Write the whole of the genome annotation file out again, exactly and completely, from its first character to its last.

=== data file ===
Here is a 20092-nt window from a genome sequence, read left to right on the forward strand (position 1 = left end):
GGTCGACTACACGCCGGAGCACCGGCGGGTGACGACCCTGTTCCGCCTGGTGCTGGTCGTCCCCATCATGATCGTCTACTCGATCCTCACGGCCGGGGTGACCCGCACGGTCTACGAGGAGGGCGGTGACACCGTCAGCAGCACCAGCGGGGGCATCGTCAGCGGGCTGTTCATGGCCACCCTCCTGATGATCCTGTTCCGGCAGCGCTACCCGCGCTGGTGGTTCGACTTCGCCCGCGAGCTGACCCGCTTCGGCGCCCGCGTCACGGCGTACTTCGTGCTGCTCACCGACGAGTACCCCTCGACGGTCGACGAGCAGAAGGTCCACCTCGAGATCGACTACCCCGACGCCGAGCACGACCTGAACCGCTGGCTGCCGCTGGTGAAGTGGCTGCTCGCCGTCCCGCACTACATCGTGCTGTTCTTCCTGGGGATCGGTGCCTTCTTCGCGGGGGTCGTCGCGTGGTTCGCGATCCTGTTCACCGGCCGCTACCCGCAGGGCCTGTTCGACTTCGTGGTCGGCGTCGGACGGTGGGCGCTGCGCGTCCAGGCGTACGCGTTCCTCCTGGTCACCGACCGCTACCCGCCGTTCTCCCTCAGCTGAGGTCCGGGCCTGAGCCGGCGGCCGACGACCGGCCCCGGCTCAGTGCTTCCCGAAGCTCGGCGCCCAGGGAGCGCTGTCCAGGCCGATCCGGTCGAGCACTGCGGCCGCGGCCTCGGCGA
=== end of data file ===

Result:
Here is a 20092-nt window from a genome sequence, read left to right on the forward strand (position 1 = left end):
GGTCGACTACACGCCGGAGCACCGGCGGGTGACGACCCTGTTCCGCCTGGTGCTGGTCGTCCCCATCATGATCGTCTACTCGATCCTCACGGCCGGGGTGACCCGCACGGTCTACGAGGAGGGCGGTGACACCGTCAGCAGCACCAGCGGGGGCATCGTCAGCGGGCTGTTCATGGCCACCCTCCTGATGATCCTGTTCCGGCAGCGCTACCCGCGCTGGTGGTTCGACTTCGCCCGCGAGCTGACCCGCTTCGGCGCCCGCGTCACGGCGTACTTCGTGCTGCTCACCGACGAGTACCCCTCGACGGTCGACGAGCAGAAGGTCCACCTCGAGATCGACTACCCCGACGCCGAGCACGACCTGAACCGCTGGCTGCCGCTGGTGAAGTGGCTGCTCGCCGTCCCGCACTACATCGTGCTGTTCTTCCTGGGGATCGGTGCCTTCTTCGCGGGGGTCGTCGCGTGGTTCGCGATCCTGTTCACCGGCCGCTACCCGCAGGGCCTGTTCGACTTCGTGGTCGGCGTCGGACGGTGGGCGCTGCGCGTCCAGGCGTACGCGTTCCTCCTGGTCACCGACCGCTACCCGCCGTTCTCCCTCAGCTGAGGTCCGGGCCTGAGCCGGCGGCCGACGACCGGCCCCGGCTCAGTGCTTCCCGAAGCTCGGCGCCCAGGGAGCGCTGTCCAGGCCGATCCGGTCGAGCACTGCGGCCGCGGCCTCGGCGA